Research Papers: Autophagy and Cell Death:

Expression of the mRNA stability regulator Tristetraprolin is required for lactation maintenance in the mouse mammary gland

María Victoria Goddio _, Albana Gattelli, Johanna M. Tocci, Lourdes Pérez Cuervo, Micaela Stedile, Deborah J. Stumpo, Nancy E. Hynes, Perry J. Blackshear, Roberto P. Meiss and Edith C. Kordon

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Oncotarget. 2018; 9:8278-8289. https://doi.org/10.18632/oncotarget.23904

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María Victoria Goddio1, Albana Gattelli1, Johanna M. Tocci1, Lourdes Pérez Cuervo1, Micaela Stedile1, Deborah J. Stumpo3, Nancy E. Hynes2, Perry J. Blackshear3, Roberto P. Meiss4 and Edith C. Kordon1

1IFIBYNE-UBA-CONICET, Departamento de Química Biológica, FCEN-UBA, Buenos Aires, Argentina

2Friedrich Miescher Institute for Biomedical Research, Basel, Switzerland

3Signal Transduction Laboratory, National Institute of Environmental Health Sciences, Research Triangle Park, Durham, North Carolina, USA

4National Academy of Medicine, Buenos Aires, Argentina

Correspondence to:

Edith C. Kordon, email: [email protected]

Keywords: lactation; Tristetraprolin; TNF alpha; cell death; mammary involution; Autophagy

Received: July 10, 2017     Accepted: November 14, 2017     Published: January 03, 2018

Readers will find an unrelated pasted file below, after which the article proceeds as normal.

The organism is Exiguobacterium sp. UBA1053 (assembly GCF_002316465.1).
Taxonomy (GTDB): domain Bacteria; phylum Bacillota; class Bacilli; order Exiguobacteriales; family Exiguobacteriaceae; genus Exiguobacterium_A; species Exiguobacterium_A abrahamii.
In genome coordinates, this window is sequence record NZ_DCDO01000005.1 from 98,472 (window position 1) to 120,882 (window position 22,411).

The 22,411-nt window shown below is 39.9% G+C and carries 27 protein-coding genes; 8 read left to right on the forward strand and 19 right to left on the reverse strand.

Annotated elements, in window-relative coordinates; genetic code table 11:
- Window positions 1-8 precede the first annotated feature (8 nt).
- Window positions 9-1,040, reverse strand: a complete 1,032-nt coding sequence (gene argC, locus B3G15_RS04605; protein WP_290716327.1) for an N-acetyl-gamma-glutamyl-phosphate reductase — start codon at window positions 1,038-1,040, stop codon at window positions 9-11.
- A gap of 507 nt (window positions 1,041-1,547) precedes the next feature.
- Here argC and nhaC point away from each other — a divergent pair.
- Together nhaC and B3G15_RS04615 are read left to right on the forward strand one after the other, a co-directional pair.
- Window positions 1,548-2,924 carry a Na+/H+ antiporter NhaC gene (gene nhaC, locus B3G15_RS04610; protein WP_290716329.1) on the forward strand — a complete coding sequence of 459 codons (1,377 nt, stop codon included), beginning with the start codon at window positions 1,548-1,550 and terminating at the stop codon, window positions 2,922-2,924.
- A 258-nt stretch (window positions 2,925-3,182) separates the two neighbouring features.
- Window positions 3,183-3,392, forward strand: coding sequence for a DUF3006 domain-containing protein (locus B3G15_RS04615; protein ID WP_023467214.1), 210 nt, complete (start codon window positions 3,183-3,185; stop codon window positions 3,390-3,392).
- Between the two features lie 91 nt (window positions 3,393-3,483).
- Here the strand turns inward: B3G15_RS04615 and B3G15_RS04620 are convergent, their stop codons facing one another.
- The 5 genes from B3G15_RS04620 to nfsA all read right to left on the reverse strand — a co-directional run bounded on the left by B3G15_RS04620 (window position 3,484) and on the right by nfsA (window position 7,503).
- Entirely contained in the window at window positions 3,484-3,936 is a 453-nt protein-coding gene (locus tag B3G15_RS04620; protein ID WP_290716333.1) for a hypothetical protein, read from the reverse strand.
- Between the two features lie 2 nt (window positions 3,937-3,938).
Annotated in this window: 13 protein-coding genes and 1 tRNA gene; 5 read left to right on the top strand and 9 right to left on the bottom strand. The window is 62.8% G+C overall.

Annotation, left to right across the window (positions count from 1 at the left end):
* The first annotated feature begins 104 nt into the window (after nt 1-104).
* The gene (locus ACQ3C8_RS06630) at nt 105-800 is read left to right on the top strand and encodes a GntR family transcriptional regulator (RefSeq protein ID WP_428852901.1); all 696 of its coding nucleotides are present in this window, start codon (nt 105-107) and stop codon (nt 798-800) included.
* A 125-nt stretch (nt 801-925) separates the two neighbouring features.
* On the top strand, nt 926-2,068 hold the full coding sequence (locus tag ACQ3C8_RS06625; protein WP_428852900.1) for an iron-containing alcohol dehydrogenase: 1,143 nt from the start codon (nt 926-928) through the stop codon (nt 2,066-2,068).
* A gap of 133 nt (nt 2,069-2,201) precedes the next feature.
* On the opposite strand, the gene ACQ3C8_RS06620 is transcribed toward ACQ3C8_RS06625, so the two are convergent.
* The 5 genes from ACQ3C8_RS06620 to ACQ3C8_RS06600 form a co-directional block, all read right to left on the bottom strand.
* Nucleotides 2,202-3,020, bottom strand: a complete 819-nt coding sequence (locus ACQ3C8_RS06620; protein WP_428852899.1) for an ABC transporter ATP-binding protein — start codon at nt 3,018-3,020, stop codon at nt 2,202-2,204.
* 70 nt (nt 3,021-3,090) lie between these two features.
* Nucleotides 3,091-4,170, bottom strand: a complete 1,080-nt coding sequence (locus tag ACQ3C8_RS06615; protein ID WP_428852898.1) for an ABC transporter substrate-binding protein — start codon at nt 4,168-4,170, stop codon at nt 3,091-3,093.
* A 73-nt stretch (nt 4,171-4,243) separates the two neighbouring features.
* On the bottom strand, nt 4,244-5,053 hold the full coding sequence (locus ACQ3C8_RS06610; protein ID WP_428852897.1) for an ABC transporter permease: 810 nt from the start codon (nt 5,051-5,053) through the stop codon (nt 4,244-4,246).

Tristetraprolin (TTP), an mRNA-binding protein that negatively controls levels of inflammatory factors, is highly expressed in the lactating mouse mammary gland. To determine the biological relevance of this expression profile, we developed bi-transgenic mice in which this protein is specifically down-regulated in the secretory mammary epithelium in the secretory mammary epithelium during lactation. Our data show that TTP conditional KO mice produced underweight litters, possibly due to massive mammary cell death induced during lactation without the requirement of additional stimuli. This effect was linked to overexpression of inflammatory cytokines, activation of STAT3 and down-regulation of AKT phosphorylation. Importantly, blocking TNFα activity in the lactating conditional TTP KO mice inhibited cell death and similar effects were observed when this treatment was applied to wild-type animals during 48 h after weaning. Therefore, our results demonstrate that during lactation TTP wards off early involution by preventing the increase of local inflammatory factors. In addition, our data reveal the relevance of locally secreted TNFα for triggering programmed cell death after weaning.

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